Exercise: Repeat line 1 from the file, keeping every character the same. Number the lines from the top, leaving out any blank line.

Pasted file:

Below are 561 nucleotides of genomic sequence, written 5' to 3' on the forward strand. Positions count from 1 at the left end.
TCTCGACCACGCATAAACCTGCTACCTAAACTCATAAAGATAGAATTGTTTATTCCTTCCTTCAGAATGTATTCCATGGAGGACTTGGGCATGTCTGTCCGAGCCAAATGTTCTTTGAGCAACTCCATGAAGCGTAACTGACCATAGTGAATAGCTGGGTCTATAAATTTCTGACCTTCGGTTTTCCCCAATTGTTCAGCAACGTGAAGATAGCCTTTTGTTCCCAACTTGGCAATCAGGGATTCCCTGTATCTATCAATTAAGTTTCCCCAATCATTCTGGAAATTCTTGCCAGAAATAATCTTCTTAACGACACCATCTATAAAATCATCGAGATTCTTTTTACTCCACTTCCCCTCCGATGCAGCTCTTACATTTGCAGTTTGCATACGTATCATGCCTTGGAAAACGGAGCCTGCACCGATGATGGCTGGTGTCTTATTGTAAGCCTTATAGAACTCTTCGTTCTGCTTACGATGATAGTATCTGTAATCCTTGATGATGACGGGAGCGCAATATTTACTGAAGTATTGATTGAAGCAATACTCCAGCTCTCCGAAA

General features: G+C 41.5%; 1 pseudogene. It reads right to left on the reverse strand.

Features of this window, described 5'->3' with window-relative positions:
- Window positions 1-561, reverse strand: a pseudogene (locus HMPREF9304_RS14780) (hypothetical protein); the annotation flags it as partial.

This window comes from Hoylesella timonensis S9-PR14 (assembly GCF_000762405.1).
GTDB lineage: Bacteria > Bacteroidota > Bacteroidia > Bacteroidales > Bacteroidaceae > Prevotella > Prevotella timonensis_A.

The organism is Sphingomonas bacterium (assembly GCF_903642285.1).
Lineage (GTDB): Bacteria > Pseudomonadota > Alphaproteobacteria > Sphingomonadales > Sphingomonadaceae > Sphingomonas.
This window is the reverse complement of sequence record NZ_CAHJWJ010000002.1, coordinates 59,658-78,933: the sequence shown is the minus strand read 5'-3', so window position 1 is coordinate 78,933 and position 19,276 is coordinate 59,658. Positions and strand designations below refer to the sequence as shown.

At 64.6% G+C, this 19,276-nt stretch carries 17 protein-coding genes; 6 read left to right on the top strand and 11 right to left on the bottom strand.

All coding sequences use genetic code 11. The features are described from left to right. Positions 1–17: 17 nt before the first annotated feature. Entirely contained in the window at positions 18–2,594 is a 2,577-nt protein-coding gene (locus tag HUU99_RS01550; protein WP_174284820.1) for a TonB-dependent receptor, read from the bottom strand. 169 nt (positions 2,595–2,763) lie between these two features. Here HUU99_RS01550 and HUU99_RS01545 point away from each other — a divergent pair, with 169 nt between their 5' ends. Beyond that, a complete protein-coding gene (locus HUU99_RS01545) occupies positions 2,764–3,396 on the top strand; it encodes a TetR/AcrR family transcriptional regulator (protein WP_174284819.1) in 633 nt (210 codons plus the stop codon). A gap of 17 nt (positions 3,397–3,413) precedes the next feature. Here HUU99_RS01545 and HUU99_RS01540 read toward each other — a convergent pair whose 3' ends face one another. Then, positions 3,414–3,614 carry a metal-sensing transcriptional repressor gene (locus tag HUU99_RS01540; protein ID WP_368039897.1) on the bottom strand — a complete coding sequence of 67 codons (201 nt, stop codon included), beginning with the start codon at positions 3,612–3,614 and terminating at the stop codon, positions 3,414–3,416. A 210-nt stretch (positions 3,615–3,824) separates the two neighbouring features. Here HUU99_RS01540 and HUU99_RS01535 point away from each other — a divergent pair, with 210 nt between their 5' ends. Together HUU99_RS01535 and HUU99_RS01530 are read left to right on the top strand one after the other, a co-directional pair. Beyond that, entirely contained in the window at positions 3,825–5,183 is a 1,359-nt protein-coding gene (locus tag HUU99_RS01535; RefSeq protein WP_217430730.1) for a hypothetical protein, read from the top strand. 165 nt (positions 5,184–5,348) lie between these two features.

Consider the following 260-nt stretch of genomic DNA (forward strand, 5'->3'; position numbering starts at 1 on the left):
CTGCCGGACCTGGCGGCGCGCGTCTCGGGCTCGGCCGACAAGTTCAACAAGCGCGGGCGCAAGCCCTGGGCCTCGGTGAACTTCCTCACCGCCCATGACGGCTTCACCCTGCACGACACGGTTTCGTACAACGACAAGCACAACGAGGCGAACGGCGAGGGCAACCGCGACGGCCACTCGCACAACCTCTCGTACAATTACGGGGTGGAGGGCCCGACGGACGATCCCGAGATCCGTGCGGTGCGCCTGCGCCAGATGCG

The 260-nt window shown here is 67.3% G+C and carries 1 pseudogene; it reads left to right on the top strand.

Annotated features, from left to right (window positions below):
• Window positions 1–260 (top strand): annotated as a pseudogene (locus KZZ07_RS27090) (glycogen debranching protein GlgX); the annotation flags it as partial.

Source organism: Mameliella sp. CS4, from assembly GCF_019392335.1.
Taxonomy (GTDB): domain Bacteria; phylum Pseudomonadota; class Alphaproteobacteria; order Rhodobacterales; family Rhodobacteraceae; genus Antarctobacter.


Below are 561 nucleotides of genomic sequence, written 5' to 3' on the forward strand. Positions count from 1 at the left end.